“No! We’re not getting ice cream Carey…” my mom anticipated a meltdown and began to look uncomfortable.
“Can I have some ice cream?” Carey asked the waitress.
“Kori, we’re not getting ice cream,” said my mother, waving her off.
The toddlers scream, scream, scream. Mason placed his hands over his ears.
“I’m with you,” Kandi said, reaching over to tug on his sleeve.
I watched this all, feeling so oddly pleased.

When we all finally received our checks, I realized that I had been significantly overcharged. I didn't even mind, happy to pay extra for this day. I signed the receipt and sighed heavily.
“Let’s go get some ice cream,” I said to Terra and Mason. Terra looked at me surprised, an eyebrow raised. I smiled widely. She smiled back. We walked across the sidewalk, into the rain soaked parking lot.

Thursday, April 1, 2010

September 6, 2007 - Lifting the Hood

Another day, and another crack at eliminating Xanax from the menu. I did not feel well. Terra scowled and her movements were sharp. I knew one wrong word and she would be slamming dishes down and going to bed, weeping. So far, we had been pretty good at not taking our misery out on each other, but we were both volatile and electric with desperation as we weaved around each other in the kitchen.
“Mason, what would you like to eat?” I asked.
No answer.
“Mason,” I continued, impatiently.
“I don’t want anything,” he said, continuing to mess with a board game on the floor.
Terra walked to the fridge and pulled out chocolate pudding and began eating it, absent-mindedly.
“Can I have some pudding!?!” Mason was standing at attention.
I looked at Terra and nodded sarcastically. Great. I waited to hear how she would respond.
“Um, no, you have to eat something good for you first,” she answered with disinterest.
Mason retreated in defeat back to the living room floor and refocused on his game. I could feel the anger coming up into my spine, my shoulders and then my arms. Anything could trigger a surge of horrible adrenaline in me during those days. “Did YOU?” I asked quietly.
“No, but I’m an ADULT.” She was zero to 60 livid as well.
“Man, I don’t like that. Double standard. I don’t think that’s fair,” I snarled.
“Well, I’m not you.” Terra rose and stomped into the other room.
I continued to hover over the table shaking with rage. Mason was just a few feet away. Breathe. I quickly walked myself through some rational thoughts:
"This is complicated. We get through these moments however we can. It may be hypocritical and cruel, eating chocolate pudding in front of a 4-year-old who can’t have it, but at that moment, maybe that chocolate pudding was keeping Terra from turning the table over and screaming."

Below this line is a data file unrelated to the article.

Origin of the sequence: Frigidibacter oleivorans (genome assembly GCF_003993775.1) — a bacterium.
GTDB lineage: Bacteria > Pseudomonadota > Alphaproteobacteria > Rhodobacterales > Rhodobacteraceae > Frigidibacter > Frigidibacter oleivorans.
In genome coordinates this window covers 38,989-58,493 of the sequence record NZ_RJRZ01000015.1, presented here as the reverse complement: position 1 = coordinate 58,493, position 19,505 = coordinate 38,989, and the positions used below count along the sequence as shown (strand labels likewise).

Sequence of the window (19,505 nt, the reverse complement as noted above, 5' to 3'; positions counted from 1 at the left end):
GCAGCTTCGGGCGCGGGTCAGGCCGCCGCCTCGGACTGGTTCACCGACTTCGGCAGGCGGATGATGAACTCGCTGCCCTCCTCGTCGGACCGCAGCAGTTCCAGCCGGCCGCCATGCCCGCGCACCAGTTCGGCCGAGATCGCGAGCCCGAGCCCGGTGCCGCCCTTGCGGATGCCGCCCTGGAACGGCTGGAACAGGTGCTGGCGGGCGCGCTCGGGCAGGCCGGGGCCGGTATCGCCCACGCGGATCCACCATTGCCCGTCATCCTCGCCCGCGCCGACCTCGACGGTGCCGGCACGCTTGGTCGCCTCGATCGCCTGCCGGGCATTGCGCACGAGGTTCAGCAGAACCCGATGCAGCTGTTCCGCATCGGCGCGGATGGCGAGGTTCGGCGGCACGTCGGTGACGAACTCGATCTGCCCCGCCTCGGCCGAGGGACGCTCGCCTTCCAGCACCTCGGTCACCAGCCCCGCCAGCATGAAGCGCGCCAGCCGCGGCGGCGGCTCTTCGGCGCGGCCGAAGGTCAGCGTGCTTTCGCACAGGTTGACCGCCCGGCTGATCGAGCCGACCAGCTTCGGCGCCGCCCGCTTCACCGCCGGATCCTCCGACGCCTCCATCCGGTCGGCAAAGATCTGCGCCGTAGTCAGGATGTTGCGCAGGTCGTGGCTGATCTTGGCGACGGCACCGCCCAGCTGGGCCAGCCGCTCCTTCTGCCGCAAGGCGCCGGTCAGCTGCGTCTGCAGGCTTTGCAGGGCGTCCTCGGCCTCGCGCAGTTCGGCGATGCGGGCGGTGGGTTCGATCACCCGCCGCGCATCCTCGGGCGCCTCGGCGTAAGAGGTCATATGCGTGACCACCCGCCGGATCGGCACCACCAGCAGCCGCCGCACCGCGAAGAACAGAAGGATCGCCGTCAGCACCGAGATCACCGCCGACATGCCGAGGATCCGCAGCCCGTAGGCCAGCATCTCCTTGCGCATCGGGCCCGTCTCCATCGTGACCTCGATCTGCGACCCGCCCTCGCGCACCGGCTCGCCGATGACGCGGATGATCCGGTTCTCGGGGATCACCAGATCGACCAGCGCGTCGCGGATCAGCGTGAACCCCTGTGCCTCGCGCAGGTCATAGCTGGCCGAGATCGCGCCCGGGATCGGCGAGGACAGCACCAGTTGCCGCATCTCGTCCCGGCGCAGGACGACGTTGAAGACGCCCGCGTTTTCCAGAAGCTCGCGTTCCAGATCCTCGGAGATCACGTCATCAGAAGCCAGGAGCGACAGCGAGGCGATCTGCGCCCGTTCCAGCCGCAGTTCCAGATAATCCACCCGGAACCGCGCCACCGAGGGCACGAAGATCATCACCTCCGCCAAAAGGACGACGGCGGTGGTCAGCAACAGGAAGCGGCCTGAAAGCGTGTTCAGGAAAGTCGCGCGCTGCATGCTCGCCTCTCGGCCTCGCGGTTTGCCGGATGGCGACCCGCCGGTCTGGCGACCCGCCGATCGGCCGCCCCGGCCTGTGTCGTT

I concentrated and kept this thought in my head to avoid turning the table over myself.
I walked outside and Mason followed me. He spoke exuberantly as he poured water from a discarded plate into a plastic cup. “Look Dad! Look! That’s all the water there is!” “Yes,” I said, blank and smiling. I pulled Mason onto my lap and he continued his water experiment. I placed my cheek against the back of his head and I sighed, deeply. "We’ve got to get it together", I thought.

After 20 minutes, I approached Terra who was lying on the living room couch. She had been crying.
“Did you get your records release faxed?” I asked her, changing the subject.
“No, I forgot to bring it in here.”
“I’ll do it for you. Is the fax number on the sheet?”
“Yes, at the bottom.”
I started the fax machine, and punched the numbers in, listening for the right kinds of beeps and boops. I sat down on the floor in front of Terra. I looked at her but I dared not speak.
“I’m sorry I snapped at you,” she said, finally.
“That’s okay,” I answered. “You don’t really think that way, though, that it’s okay to do stuff like that in front of him when he can’t, do you?”
“No, I don’t.”
“Good. That’s what matters to me.”

After a couple of quiet, sad hours in front of the television, Mason had gone to bed. The withdrawal continued to grow worse and worse inside me. Darkness all over the sky. I paced around my house, irrational, frightened and wild. I felt my eyes dilate and dart. Breathing again became a conscious process. Reminding myself, I would gasp and squint. I smoked and smoked. Teeth chattering, feet pacing... I had not anticipated that after just one month of daily consumption, Xanax would be so brutal to quit. Or maybe this was just how my body FELT when my senses weren't dulled. I tried to read a newspaper. Couldn't. Couldn't write either. My thoughts scattered like cockroaches, and I could not get a handle on them. There were hundreds of words in my head, pushing and shoving, trying to get to the front of the line. I could HEAR them, but not quite understand. Oh god, the thing's coming again. SHE was coming. Roxy. No, no, I couldn't handle that, no. No, no, no, no. Block it. Block it. I was so afraid.